Global markets are balancing a few key factors at the moment, and as we approach the November meeting just one week ahead of U.S. Presidential elections, and the potential for volatility certainly exists in many key market segments. Next week’s data calendar is highlighted by a European Central Bank meeting on Thursday, and in today’s article, we’re going to look at three of the biggest questions to be answered in markets around price action next week.
This week has seen the US Dollar has stage a top-side breakout, running above the July swing-high that we pointed out on Tuesday of this week. And after pulling back yesterday, price action found support around the same point of prior resistance, giving the appearance of continuation potential of the top-side move.
This, of course, has been driven-higher by hawkish Fed comments; starting as of a couple of weeks ago as the idea began to be floated that, perhaps, low rates are more of a recessionary risk than actually kicking rates higher. This may actually produce the situation in which the Fed expects that rate hikes could bolster the economy in the long-term; but the short-term pain of such a scenario could create considerable pressure in global markets.
So, there are two big questions to answer here: 1) Is this idea of rate hikes becoming pro-growth gaining greater traction at the Fed and 2) are FOMC members going to continue talking up the prospect of higher rates. The results of these questions are going to determine whether or not this USD Breakout has staying power.
There are quite a few upsides to a weaker currency, and the past seven years of global Central Banks embarking on various policies to weaken their currency highlights this drive. But, there are downsides as well. One of the biggest downsides of a weakening currency is the fact that imported products (brought into that economy, but represented by a different currency) will often begin to rise in value. If I’m an American or European producer selling products in the U.K., the weakening pound will mean that I bring back less to my native economy. So, the only option to try to offset that is to hike prices, and this is when inflation begins to show.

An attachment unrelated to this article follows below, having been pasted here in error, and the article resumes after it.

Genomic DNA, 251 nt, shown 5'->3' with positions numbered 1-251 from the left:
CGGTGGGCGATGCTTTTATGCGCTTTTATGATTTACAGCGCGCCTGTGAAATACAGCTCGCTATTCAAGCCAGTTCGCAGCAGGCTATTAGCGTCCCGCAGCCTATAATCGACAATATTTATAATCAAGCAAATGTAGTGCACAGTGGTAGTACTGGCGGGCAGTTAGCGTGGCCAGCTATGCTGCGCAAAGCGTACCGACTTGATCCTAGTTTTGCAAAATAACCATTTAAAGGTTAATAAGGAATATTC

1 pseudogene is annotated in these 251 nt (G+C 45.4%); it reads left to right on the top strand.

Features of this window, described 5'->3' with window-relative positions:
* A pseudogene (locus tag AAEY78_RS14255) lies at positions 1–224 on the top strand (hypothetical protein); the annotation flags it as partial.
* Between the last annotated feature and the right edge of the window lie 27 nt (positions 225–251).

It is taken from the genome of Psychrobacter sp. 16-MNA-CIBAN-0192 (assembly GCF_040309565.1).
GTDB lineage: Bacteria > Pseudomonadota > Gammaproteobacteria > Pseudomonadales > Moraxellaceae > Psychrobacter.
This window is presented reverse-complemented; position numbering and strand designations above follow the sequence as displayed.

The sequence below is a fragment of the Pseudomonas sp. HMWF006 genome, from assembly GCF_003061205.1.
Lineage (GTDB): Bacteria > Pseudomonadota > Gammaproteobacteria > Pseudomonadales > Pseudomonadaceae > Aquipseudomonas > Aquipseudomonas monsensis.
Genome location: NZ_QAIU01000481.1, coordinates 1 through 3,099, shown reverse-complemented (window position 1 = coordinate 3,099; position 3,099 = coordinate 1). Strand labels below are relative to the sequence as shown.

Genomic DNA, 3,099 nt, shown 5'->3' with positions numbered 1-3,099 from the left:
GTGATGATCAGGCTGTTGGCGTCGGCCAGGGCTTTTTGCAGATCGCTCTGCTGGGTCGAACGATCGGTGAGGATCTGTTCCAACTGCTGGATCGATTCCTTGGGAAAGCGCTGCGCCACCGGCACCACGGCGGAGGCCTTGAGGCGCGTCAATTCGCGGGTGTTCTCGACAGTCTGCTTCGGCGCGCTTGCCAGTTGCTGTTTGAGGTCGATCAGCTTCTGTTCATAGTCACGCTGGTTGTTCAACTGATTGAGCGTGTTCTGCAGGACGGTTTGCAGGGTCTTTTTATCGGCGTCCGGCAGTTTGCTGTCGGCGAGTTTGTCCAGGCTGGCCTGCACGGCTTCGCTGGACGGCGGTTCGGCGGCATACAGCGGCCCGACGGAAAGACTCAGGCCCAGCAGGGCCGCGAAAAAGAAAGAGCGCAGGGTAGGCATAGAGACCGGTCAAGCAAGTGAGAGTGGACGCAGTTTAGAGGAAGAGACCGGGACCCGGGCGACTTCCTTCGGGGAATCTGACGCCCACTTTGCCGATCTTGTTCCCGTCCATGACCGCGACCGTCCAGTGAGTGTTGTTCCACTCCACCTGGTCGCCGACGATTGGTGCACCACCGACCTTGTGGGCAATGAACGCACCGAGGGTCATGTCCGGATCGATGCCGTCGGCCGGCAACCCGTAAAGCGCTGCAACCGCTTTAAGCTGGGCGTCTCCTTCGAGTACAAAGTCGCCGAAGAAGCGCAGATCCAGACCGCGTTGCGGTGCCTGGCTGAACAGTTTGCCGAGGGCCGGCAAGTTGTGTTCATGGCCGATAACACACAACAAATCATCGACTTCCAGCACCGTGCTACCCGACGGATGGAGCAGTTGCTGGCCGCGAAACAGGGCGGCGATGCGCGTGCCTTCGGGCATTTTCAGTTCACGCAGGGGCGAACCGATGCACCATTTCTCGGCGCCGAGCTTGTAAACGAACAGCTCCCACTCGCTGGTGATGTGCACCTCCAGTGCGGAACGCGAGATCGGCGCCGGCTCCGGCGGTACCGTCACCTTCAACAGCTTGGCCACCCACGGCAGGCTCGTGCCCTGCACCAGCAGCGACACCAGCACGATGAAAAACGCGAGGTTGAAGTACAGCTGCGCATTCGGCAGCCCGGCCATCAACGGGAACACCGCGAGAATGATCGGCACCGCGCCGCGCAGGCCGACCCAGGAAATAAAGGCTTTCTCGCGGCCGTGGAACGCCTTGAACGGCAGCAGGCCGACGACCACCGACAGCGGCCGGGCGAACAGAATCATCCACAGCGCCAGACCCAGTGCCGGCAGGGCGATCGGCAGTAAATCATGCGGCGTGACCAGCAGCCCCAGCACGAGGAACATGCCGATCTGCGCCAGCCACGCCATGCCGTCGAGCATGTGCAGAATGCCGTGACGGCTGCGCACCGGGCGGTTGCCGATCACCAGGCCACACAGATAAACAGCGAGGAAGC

This week saw the ‘Marmite crisis’ in the United Kingdom, and earlier in the year when the was putting in an extreme move of weakness, we had the ‘Canadian Cauliflower Crisis’ as yet another example of this concept playing out in reality.
The big question is how inflationary pressure, particularly on imported products, may drive the Bank of England’s rate decisions and forecasts moving forward. The BOE has been extremely dovish in consideration of the uncertainty around the Brexit referendum. This extreme dovishness has played out in the Pound, driving the currency to 30-year lows. But, if inflation is beginning to creep into the economy, first through imports, will this moderate the bank’s stance towards future dovishness?
On Tuesday, we get British inflation figures for September, and this could highlight how aggressively this threat of higher-than-expected inflation may become.
Trading likely isn’t going to be very easy, as markets in ‘panic mode’ often have a tendency to display lower levels of liquidity. And this lower liquidity can become problematic in and of itself, as there is simply less of a ‘buffer’ in markets to moderate price movements as new information is filtered-in, such as inflation data that could become a key determinant for a Central Bank’s forecasts and outlook.
, and below, we’re looking at the updated chart of that setup. Price action has essentially been moving into a wedge-like formation after the flash crash last week. This can give the allusion of support building, but traders should be really careful with buying support in a market that’s been showing a tendency to bleed-further. Should inflation come in well-above expectations that could potentially change the state of the current trend in GBP, but more information will need to be seen on that front before this can be considered ‘likely.’
Central Banks have become the preeminent drivers of price action in most global markets. What started off with the U.S. doing QE turned into Japan taking the reins in 2012, and then Europe in 2014. As each of these QE announcements or programs were being implemented, traders around the world had a fresh drive of demand to try to get in front of.
The Japanese run of Abe-nomics lasted just a little under three years, and really began to come undone last year as the Chinese economy began to really slow down, and as Chinese regulators revaluated the Yuan’s floating rate peg. So Japan is in a tough spot, and for Japanese policy makers the decision set is essentially ‘figure out how to do more QE’ or ‘do nothing at all.’ These policymakers are well aware of what happens with the latter of those approaches.
The Yen has been putting in weakness over the past two weeks; and is showing the early signs of a trend reversal as a recent ‘higher-high’ has been set after the pair spent three-and-a-half months building in a series of higher-lows.
Should Yen weakness continue throughout next week, this makes the prospect of an extended bout of Yen weakness appears that much more likely.